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Photography Question 
Kathleen Rinker
BetterPhoto Member Since: 6/3/2007
 

Lens Cleaner


Can anyone recommend a lens cleaning solution that won't leave a residue on the lens. I went to my local camera store and bought a lens cleaning kit but the solution leaves a residue and spots on my lens.


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8/5/2007 4:23:31 AM

 
Mark Feldstein
BetterPhoto Member Since: 3/17/2005
  It could be that you're not using the solution properly. The correct technique is to get rid of the big chunks of debris on the lens first with a blower or brush or can of air like DustOff. THEN apply a couple of drops of cleaner DIRECTLY to a few pieces of lens tissue and gently (and I mean GENTLY) wipe the lens from the center to the edges. (I prefer Olympus brand or Kimwipes techwipes from Kimberly Clark as other types I've found tend to leave lens tissue lint behind).

Depending on how moist you get the tissue, you may need to dry the lens with additional pieces to remove any residue and spots. Breathing on a lens helps give you a little extra moisture to do that but use caution with that technique as toxic garlic breath may adversely affect the coating.

The best lens cleaner I've ever used is called ROR or "Residual Oil Remover" made in Chicago and sold in small bottles by B&H in New York. Use it as I suggested above, but you need to buff the lens with clean tissue afterwards to get rid of residue. If you're leaving spots behind, check your application technique. That sounds like too much cleaner or misapplied.

Remember that you should never ever put lens cleaner directly on a lens as it may penetrate the seals and dampen the interior of the lens barrel. That may produce spots on the exterior glass surfaces or a culture medium essentially (if it does penetrate the barrel) for mold and mildew. These are bad things for lenses.

Some prefer using one of those lens cleaning cloths. Most of the other pros I've talked to are inclined to agree that those things harbor bits and pieces of debris or lint after awhile that can actually scratch lens surfaces. So, we stick with lens tissue.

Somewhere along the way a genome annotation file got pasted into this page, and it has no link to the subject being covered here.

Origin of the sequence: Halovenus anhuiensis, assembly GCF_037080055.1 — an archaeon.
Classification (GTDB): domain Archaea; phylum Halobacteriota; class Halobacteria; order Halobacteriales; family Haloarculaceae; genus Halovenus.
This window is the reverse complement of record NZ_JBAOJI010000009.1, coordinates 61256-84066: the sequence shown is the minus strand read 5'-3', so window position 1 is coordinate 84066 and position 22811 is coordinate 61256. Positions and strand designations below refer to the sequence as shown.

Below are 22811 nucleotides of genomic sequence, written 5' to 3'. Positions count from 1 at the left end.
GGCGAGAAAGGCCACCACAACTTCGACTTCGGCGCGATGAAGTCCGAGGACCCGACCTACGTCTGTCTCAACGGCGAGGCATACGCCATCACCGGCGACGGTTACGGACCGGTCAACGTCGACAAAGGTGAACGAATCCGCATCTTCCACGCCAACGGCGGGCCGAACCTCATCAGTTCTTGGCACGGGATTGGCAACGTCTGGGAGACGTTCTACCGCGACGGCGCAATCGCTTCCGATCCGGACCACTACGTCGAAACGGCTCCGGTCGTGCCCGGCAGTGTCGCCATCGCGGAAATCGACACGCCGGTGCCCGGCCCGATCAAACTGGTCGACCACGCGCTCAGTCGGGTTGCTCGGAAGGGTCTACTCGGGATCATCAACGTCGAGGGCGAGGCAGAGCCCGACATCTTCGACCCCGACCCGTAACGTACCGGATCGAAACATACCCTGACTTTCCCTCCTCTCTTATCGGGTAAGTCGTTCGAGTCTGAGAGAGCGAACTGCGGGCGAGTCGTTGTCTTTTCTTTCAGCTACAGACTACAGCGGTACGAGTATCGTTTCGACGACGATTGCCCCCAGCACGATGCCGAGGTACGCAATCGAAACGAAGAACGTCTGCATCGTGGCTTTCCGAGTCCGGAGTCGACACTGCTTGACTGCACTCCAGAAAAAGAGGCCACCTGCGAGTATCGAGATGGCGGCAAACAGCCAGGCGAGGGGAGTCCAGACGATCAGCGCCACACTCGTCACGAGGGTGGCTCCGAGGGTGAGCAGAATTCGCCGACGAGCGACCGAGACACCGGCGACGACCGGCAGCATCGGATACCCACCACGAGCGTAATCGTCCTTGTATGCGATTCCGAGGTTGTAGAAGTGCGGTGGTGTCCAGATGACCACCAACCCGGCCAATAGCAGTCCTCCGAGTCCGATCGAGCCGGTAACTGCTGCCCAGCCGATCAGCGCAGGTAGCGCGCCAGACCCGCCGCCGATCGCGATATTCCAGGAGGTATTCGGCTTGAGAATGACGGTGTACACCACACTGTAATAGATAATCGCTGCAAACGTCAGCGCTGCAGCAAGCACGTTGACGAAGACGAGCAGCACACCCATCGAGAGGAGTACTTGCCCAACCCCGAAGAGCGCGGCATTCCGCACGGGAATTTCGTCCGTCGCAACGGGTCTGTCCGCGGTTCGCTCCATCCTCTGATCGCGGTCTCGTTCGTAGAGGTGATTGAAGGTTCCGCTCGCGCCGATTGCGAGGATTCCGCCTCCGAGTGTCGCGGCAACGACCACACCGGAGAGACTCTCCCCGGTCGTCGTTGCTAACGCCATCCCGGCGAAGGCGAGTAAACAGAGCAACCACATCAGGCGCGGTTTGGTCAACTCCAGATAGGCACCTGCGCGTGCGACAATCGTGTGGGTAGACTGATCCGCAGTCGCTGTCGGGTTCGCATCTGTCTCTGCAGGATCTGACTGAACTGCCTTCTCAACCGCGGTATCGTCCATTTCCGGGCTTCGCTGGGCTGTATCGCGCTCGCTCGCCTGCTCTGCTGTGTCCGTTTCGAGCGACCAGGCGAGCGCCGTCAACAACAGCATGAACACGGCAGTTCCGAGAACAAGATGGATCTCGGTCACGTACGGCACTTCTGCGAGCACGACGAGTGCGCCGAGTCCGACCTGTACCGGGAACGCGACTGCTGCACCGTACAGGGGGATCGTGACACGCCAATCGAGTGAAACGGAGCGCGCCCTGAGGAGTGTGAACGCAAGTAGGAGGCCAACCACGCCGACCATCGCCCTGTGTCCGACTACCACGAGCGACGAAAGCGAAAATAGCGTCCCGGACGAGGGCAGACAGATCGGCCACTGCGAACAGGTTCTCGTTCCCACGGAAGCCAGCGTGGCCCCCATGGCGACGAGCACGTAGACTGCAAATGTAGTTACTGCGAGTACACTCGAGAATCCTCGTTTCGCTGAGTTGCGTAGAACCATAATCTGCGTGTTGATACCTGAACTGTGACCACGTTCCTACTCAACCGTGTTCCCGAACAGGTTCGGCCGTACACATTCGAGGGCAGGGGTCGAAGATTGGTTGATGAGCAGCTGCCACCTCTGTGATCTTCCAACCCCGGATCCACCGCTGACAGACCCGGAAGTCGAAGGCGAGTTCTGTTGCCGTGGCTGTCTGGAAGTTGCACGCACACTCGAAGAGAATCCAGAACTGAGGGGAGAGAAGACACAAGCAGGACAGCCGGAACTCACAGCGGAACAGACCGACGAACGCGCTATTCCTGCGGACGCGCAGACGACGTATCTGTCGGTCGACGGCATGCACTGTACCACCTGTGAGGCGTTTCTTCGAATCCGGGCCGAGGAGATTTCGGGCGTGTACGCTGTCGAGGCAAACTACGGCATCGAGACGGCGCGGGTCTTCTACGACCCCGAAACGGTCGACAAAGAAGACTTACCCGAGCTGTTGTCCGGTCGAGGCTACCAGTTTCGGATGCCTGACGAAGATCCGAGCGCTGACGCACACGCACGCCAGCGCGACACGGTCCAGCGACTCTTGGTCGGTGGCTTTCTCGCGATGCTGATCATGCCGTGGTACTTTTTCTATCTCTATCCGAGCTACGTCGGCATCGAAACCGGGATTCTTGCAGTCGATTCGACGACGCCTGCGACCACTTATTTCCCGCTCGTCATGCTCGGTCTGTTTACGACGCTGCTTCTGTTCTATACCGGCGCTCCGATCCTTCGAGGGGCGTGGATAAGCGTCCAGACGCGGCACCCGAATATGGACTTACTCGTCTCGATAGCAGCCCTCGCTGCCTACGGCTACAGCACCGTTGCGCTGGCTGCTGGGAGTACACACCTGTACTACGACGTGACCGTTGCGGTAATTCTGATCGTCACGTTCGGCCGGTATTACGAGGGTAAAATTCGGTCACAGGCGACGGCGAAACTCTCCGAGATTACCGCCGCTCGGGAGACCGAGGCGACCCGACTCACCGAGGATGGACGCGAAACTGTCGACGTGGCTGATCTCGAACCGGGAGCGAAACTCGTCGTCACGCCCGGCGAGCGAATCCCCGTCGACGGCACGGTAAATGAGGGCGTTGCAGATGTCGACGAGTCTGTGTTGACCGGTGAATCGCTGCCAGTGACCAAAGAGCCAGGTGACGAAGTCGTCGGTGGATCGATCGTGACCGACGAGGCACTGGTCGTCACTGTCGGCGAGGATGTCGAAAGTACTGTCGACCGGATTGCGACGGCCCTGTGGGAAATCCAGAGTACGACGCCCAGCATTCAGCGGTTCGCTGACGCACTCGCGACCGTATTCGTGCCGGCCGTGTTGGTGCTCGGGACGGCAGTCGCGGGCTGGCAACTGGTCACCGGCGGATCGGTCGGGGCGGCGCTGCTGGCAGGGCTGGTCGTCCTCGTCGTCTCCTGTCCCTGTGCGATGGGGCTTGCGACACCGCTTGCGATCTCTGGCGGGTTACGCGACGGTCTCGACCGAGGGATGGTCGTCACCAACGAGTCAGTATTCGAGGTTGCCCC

Take it light. ;>)
Mark


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8/5/2007 9:53:51 AM

 
Irene Troy
BetterPhoto Member Since: 5/27/2004
  I used to use ROR; however, last year I discovered a product called Eclipse that beats anything that I have ever used. It never leaves a residue and when used with the Pec Pads (same company makes both) it is so easy that anyone, with or without experience, should get excellent results. You use only a couple of drops on a pad and swipe the lens from side to side – do not go backwards, just one direction – and the lens will be very clean. BTW: Eclipse is actually medical grade methanol. I’ve been told that you can use denatured alcohol – which, supposedly is methanol – in place of Eclipse to save money; however, I have not tried this.

Irene


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8/5/2007 10:44:04 AM

 
Kathleen Rinker
BetterPhoto Member Since: 6/3/2007
  Thanks Mark and Irene. I did use it on Kodak brand lens cleaning paper that is supposed to be lintless that came in the kit. The solution doesn't have a name it just says for use on all optical glass surfaces. You know the cheap stuff. Anyway I will try the ROR from B&H, I just love that store. Thanks again for answering so quickly.